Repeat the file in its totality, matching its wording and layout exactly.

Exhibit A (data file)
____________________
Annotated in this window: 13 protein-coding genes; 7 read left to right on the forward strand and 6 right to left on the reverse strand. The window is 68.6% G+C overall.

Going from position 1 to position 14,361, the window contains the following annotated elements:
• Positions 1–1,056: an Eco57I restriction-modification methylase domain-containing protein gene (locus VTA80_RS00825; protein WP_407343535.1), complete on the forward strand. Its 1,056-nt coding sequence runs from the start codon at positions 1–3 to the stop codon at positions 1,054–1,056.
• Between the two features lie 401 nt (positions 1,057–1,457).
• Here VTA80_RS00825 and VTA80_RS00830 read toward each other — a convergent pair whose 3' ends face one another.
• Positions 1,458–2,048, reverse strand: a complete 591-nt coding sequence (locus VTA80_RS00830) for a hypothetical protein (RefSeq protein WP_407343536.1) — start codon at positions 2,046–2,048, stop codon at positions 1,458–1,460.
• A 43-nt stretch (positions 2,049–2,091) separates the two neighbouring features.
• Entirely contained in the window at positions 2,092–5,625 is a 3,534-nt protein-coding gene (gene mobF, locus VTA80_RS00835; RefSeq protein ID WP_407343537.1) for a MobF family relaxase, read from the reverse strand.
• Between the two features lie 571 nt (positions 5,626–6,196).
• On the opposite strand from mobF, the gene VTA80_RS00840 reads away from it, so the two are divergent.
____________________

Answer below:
Annotated in this window: 13 protein-coding genes; 7 read left to right on the forward strand and 6 right to left on the reverse strand. The window is 68.6% G+C overall.

Going from position 1 to position 14,361, the window contains the following annotated elements:
• Positions 1–1,056: an Eco57I restriction-modification methylase domain-containing protein gene (locus VTA80_RS00825; protein WP_407343535.1), complete on the forward strand. Its 1,056-nt coding sequence runs from the start codon at positions 1–3 to the stop codon at positions 1,054–1,056.
• Between the two features lie 401 nt (positions 1,057–1,457).
• Here VTA80_RS00825 and VTA80_RS00830 read toward each other — a convergent pair whose 3' ends face one another.
• Positions 1,458–2,048, reverse strand: a complete 591-nt coding sequence (locus VTA80_RS00830) for a hypothetical protein (RefSeq protein WP_407343536.1) — start codon at positions 2,046–2,048, stop codon at positions 1,458–1,460.
• A 43-nt stretch (positions 2,049–2,091) separates the two neighbouring features.
• Entirely contained in the window at positions 2,092–5,625 is a 3,534-nt protein-coding gene (gene mobF, locus VTA80_RS00835; RefSeq protein ID WP_407343537.1) for a MobF family relaxase, read from the reverse strand.
• Between the two features lie 571 nt (positions 5,626–6,196).
• On the opposite strand from mobF, the gene VTA80_RS00840 reads away from it, so the two are divergent.